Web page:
Kristin Wagner is a dance performer, choreographer, educator, and administrator based in Boston, MA. Since 2012, she has had the honor of performing at Jazz at Lincoln Center, the Boston Center for the Arts, the Isabella Stewart Gardner Museum, and Jordan Hall, among others. Kristin has been dancing with KAIROS Dance Theater since 2012, and currently serves as principal dancer and rehearsal director for the company. Kristin also performs with Brian Feigenbaum and Peter DiMuro/Public Displays of Motion, and has been creating a series of collaborative duets with Tony Guglietti. In 2017, Kristin was invited as the sole dancer in the New England Conservatory’s rendition of The Soldier’s Tale, and was the face of the 2018-19 season for the Boston Lyric Opera. Kristin has presented choreography across New England, including at the Salem Arts Festival, Boston University, The Dance Complex, Tufts University, Harvard University, AS220, the Boston Center for the Arts, and the Maine International Dance Festival. Kristin is currently on teaching faculty at the New England Conservatory, Wilmington Dance Academy, and Koltun Ballet Boston.
ABOUT THE WORK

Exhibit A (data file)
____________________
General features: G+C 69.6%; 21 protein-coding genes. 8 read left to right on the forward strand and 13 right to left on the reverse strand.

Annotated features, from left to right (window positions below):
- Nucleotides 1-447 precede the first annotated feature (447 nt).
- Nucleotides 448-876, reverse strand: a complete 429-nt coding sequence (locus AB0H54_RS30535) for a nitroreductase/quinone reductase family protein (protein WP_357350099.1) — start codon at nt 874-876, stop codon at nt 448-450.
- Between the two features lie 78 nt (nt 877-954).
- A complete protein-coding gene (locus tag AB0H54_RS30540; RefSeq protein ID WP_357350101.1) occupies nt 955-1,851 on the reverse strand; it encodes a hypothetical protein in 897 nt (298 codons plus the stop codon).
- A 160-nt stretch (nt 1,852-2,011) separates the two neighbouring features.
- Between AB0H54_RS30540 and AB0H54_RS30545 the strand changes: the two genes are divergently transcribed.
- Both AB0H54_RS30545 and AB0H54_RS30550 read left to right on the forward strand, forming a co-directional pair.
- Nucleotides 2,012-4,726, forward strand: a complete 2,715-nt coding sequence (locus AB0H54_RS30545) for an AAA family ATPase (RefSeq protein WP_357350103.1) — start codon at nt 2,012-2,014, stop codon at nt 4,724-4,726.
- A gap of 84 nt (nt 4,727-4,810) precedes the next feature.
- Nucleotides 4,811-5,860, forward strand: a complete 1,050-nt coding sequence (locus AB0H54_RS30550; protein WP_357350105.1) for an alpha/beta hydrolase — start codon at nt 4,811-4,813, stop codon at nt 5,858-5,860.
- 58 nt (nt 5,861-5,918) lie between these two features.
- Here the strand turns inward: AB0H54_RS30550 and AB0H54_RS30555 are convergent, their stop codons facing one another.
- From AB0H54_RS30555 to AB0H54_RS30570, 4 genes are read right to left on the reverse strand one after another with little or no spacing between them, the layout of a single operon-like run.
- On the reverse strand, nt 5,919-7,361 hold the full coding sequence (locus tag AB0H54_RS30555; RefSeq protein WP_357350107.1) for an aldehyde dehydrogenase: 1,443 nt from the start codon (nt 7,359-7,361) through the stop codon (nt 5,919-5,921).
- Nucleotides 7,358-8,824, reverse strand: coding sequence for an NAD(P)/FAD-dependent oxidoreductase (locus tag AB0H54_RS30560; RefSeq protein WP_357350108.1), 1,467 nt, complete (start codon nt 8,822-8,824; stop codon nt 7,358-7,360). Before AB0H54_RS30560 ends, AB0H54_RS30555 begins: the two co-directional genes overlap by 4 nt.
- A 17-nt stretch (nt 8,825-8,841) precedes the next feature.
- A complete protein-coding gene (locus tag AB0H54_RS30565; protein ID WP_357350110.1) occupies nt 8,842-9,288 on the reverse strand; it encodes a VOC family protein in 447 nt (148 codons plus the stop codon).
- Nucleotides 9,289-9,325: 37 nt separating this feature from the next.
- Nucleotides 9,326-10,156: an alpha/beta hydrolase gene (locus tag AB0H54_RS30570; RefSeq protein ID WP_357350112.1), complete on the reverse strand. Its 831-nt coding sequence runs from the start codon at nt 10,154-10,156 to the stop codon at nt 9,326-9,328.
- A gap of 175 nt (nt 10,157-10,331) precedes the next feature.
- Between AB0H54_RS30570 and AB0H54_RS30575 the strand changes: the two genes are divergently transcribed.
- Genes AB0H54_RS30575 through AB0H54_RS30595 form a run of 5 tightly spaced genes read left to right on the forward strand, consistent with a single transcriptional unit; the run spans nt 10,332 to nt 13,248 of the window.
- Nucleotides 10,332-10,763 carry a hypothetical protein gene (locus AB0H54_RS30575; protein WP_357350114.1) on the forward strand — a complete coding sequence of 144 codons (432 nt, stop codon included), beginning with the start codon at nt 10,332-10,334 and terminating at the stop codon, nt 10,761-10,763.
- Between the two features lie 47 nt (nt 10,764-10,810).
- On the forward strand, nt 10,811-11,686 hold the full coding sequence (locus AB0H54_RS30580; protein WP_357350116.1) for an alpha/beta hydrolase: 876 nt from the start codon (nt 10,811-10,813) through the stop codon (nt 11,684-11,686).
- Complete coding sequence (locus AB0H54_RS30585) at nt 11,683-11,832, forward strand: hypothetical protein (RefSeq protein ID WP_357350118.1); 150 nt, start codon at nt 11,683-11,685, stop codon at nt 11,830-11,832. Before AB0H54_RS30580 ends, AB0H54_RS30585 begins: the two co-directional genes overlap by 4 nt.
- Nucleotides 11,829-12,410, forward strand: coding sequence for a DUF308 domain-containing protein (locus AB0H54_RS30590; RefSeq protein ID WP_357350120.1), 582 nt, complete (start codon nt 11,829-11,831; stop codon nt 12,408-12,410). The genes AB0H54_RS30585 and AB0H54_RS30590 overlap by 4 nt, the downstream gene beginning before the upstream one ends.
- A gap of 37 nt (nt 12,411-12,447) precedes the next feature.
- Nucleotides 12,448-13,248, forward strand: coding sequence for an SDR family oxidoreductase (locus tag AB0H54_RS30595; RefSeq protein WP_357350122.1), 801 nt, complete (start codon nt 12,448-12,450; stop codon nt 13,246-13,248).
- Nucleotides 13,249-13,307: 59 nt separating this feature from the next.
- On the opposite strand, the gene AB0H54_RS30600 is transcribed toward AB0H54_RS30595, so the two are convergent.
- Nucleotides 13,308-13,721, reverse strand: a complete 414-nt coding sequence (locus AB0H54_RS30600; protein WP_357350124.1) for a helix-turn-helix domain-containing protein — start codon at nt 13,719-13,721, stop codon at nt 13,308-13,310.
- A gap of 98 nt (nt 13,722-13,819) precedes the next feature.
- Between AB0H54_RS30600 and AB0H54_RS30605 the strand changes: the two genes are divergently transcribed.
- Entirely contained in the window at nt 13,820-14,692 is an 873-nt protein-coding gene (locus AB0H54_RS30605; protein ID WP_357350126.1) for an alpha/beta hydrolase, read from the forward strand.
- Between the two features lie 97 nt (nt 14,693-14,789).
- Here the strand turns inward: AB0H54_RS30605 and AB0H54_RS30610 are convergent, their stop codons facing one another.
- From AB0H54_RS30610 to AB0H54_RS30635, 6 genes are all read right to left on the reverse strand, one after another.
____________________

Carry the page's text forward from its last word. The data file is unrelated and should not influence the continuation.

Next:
Performed by a trio of men spanning ages 24 through 65, Kristin Wagner's alpha questions the concept of masculinity from a feminist perspective. The performers, each of whom came to dance after years of playing sports, perform the work with raw authenticity, defined by both beauty and violence. Using the world of sports as a lens through which to understand the male experience, alpha - created collaboratively with the performers - is crafted with movement vocabulary inspired by the simultaneous grace and aggression of hockey, wrestling, football and baseball. Within this context, the work explores “traditional” male traits, habits, beliefs, and social performances, asking: what is it about sports that allows so many men to express a range of emotionality - shedding tears for tragic losses, sharing physical contact with one another over historic wins, and so forth - and why is this so hard to translate to other aspects of life? alpha depicts men who are confident and combative, as well as tender and loving, traversing a spectrum of male emotion. In juxtaposing societal expectations of male behavior with private truths of male experiences, alpha challenges standard perceptions of masculinity, deconstructing the term and inviting the audience to reconsider what it really means “to be a man.”